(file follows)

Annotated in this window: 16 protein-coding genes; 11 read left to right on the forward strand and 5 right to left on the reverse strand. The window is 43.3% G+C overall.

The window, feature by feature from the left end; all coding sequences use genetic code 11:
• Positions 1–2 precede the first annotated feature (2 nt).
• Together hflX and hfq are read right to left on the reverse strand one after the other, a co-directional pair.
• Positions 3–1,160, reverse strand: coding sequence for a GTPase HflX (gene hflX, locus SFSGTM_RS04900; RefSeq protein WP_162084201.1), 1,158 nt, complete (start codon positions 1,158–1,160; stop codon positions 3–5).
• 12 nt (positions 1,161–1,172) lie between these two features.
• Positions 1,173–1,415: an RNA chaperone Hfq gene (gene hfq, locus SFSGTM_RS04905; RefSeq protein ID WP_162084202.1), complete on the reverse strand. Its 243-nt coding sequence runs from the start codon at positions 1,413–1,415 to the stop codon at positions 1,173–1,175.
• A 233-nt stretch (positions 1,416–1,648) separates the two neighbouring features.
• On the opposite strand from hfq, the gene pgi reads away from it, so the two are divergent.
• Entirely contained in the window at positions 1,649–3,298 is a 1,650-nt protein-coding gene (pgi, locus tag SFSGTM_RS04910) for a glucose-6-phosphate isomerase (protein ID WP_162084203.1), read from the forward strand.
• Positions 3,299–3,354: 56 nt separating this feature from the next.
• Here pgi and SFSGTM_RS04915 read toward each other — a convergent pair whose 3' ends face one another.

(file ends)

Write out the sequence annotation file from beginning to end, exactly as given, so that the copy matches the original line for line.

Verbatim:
Annotated in this window: 16 protein-coding genes; 11 read left to right on the forward strand and 5 right to left on the reverse strand. The window is 43.3% G+C overall.

The window, feature by feature from the left end; all coding sequences use genetic code 11:
• Positions 1–2 precede the first annotated feature (2 nt).
• Together hflX and hfq are read right to left on the reverse strand one after the other, a co-directional pair.
• Positions 3–1,160, reverse strand: coding sequence for a GTPase HflX (gene hflX, locus SFSGTM_RS04900; RefSeq protein WP_162084201.1), 1,158 nt, complete (start codon positions 1,158–1,160; stop codon positions 3–5).
• 12 nt (positions 1,161–1,172) lie between these two features.
• Positions 1,173–1,415: an RNA chaperone Hfq gene (gene hfq, locus SFSGTM_RS04905; RefSeq protein ID WP_162084202.1), complete on the reverse strand. Its 243-nt coding sequence runs from the start codon at positions 1,413–1,415 to the stop codon at positions 1,173–1,175.
• A 233-nt stretch (positions 1,416–1,648) separates the two neighbouring features.
• On the opposite strand from hfq, the gene pgi reads away from it, so the two are divergent.
• Entirely contained in the window at positions 1,649–3,298 is a 1,650-nt protein-coding gene (pgi, locus tag SFSGTM_RS04910) for a glucose-6-phosphate isomerase (protein ID WP_162084203.1), read from the forward strand.
• Positions 3,299–3,354: 56 nt separating this feature from the next.
• Here pgi and SFSGTM_RS04915 read toward each other — a convergent pair whose 3' ends face one another.